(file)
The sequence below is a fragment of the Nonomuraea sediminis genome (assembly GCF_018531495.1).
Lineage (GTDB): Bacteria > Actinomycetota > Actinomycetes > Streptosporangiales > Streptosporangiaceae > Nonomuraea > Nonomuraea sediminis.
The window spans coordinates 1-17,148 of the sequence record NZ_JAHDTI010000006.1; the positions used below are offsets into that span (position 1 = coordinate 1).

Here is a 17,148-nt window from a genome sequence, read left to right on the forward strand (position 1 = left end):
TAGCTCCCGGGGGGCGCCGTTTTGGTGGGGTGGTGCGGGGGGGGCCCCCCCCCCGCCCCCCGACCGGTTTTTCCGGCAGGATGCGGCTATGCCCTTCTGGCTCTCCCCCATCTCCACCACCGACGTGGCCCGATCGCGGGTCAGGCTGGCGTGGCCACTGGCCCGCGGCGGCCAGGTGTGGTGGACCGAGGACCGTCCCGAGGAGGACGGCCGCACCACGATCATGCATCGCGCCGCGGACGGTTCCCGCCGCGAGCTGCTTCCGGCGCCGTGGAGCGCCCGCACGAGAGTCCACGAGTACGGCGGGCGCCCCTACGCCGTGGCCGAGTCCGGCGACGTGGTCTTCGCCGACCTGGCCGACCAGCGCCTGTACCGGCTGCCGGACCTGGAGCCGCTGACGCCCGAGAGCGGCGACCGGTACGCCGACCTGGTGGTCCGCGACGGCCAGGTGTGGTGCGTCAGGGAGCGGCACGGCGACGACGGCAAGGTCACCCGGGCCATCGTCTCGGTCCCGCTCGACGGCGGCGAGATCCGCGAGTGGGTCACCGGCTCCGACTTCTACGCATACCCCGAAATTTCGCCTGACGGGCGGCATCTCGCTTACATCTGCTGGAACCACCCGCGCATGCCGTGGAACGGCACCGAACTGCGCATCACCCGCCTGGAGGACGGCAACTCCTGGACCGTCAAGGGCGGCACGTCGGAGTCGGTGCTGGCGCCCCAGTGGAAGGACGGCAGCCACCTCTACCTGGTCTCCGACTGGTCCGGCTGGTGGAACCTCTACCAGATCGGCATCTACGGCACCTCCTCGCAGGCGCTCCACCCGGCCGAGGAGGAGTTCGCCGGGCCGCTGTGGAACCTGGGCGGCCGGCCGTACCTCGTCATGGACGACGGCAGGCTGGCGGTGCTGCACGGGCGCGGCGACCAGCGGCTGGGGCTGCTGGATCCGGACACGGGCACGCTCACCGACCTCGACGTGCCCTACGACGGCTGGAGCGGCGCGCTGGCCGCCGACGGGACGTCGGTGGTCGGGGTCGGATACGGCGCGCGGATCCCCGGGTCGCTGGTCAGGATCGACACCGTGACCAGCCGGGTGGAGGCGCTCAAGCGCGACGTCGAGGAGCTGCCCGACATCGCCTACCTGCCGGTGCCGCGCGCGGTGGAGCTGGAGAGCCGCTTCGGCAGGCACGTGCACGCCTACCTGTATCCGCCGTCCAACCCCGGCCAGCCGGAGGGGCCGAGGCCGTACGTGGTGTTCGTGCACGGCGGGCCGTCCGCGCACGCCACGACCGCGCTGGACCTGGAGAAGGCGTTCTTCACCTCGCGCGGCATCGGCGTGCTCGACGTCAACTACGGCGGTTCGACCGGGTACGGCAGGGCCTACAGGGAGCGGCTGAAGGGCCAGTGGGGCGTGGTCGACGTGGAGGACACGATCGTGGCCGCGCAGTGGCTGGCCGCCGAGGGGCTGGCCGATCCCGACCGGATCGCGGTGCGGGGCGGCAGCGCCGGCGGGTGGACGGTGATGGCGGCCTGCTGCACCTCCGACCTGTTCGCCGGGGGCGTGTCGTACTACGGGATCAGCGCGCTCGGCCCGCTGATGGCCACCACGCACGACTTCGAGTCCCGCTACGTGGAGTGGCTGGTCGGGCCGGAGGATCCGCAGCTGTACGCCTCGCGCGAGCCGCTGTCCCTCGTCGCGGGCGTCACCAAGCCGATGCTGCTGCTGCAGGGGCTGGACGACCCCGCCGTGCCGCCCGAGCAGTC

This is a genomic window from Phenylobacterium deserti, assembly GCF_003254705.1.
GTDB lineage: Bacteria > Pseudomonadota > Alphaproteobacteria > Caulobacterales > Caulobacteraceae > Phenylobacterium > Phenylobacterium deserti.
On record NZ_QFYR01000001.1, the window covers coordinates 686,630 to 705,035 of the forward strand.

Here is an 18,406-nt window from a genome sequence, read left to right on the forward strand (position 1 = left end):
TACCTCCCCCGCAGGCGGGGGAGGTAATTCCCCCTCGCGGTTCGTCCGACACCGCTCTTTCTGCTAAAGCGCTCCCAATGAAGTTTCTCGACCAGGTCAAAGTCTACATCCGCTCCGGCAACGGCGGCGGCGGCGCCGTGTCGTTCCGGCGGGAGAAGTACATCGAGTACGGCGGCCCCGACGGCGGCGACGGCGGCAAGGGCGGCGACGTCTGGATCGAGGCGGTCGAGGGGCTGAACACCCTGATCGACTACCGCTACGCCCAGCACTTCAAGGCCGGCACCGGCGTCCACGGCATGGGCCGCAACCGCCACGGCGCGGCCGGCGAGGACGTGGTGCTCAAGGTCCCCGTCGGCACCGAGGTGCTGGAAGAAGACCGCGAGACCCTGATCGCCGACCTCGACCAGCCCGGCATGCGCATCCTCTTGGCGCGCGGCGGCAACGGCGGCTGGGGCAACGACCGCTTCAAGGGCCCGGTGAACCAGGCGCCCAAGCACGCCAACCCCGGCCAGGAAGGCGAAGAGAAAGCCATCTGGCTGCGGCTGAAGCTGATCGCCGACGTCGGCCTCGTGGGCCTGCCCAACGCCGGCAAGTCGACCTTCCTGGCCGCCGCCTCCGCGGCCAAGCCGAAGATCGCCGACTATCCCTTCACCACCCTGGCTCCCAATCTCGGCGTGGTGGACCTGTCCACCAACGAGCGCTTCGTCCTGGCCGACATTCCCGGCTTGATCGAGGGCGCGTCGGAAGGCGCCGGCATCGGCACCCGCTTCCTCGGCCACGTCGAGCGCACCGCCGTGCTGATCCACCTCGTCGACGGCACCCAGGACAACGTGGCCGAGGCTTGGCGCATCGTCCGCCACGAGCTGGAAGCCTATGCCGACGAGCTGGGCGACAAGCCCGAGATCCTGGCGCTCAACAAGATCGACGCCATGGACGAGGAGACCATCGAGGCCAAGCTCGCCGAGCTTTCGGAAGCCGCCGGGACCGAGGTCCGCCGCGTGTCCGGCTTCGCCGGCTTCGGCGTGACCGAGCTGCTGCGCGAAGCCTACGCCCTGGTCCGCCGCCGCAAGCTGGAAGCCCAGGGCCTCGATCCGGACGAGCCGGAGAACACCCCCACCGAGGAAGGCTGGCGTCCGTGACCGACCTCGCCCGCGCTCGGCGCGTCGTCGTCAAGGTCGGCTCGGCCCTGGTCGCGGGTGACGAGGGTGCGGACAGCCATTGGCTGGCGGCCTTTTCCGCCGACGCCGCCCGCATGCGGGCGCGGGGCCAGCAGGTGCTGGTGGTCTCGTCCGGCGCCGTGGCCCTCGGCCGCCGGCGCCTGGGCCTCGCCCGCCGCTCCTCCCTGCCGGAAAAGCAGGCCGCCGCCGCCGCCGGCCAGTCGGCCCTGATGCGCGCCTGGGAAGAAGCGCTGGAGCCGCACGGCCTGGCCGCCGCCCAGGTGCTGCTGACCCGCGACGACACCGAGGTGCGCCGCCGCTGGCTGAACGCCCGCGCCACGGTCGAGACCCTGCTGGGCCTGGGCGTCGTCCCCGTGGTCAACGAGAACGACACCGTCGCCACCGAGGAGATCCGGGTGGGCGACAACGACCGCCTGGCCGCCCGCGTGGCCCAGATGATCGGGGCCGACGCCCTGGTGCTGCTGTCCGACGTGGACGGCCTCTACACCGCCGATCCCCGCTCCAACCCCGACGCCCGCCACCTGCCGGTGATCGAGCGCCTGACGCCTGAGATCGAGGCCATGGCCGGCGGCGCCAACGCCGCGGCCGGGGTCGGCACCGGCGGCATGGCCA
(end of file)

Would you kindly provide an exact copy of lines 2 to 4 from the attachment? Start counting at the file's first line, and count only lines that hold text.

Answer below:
Lineage (GTDB): Bacteria > Actinomycetota > Actinomycetes > Streptosporangiales > Streptosporangiaceae > Nonomuraea > Nonomuraea sediminis.
The window spans coordinates 1-17,148 of the sequence record NZ_JAHDTI010000006.1; the positions used below are offsets into that span (position 1 = coordinate 1).

Here is a 17,148-nt window from a genome sequence, read left to right on the forward strand (position 1 = left end):